Winter comes to the Illinois prairie
I drove down to Champaign today for a great meeting with @RelUnrelated, and then back to BloNo in the face of advancing Winter. The turbulent wind and blowing snow made every mile a new visual feast, a joy of sheer, unendurable beauty. Clouds and snow do amazing things with sunlight. And on the prairie you can see clouds and storms far enough away to get a sense of how they move and fill space.
The wind was gusting across blacktop slicker than boiled flaxseed, with white-out visibility sometimes dropping to 100 feet. I lost count of the cars in the ditch; there were miles of emergency vehicles and tow trucks. One pickup had rolled over and landed on its wheels again. When I got back to Bloomington, I saw a minivan come down an on-ramp, frantically blowing its horn and trying to brake. Cars were able to move out of the way; it shot through the intersection and hit a traffic light pole, snapping it off at the base. It didn’t look as if anyone was hurt, which is a testament to modern car design.
Folks, let me just say this about adverse driving conditions. Please set your Celebrity Voice Imaginator to “Samuel L. Jackson” for the following Public Service Announcement:
“Hey, when snow crashes in and you suddenly can’t see where you’re going, turn on your G*D* flashers and slow the f* down! And that speed-limit sign don’t mean s* when the road is slick! This ain’t no race!”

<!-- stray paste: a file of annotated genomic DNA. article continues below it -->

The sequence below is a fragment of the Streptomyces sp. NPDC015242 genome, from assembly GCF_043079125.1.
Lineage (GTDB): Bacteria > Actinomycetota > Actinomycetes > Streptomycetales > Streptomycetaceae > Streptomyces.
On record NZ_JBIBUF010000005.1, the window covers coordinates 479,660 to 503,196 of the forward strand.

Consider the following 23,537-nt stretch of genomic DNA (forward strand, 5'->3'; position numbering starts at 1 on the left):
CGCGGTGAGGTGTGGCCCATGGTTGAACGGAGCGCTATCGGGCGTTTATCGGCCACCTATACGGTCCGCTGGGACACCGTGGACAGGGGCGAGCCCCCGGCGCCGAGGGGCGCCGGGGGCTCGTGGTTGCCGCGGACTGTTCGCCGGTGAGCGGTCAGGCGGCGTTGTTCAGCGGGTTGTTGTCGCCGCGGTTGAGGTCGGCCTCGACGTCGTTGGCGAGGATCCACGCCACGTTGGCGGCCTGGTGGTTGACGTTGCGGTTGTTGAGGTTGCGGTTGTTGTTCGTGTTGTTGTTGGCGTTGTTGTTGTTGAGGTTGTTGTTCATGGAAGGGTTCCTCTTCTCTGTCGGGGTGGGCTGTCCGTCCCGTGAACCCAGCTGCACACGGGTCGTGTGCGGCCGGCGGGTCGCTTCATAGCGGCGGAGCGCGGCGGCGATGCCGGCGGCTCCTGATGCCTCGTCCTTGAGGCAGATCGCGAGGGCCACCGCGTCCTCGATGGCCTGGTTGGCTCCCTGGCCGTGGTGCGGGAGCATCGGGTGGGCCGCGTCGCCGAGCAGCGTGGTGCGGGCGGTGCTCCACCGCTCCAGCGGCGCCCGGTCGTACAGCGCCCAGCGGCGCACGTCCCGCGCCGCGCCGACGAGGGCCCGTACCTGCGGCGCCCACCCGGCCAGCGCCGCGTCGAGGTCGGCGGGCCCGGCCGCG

- It is a little odd/worrisome that real Winter did not arrive until January 2. Cold Winters are important – they keep crop pests and invasive species down.
- I stopped at an off-ramp and shot this picture a short distance from the car. It was cold but the howling wind gave it teeth; unprotected in shirt sleeves you’d die in a half-hour. But yes, I did have full Winter gear in the car in case I needed it.
- I once knew a guy who died shooting a photograph. There are worse ends; lots of people die in office cubicles.
- My old Honda is only fair in the snow but it has good aerodynamics, which is a plus with high winds. And the tires are past their prime. But I notice something: when you turn on your flashers and slow down, people actually follow your example. You still get the odd vehicle – usually a big SUV or pickup, blasting by at the speed limit, only to decorate the ditch further down the road.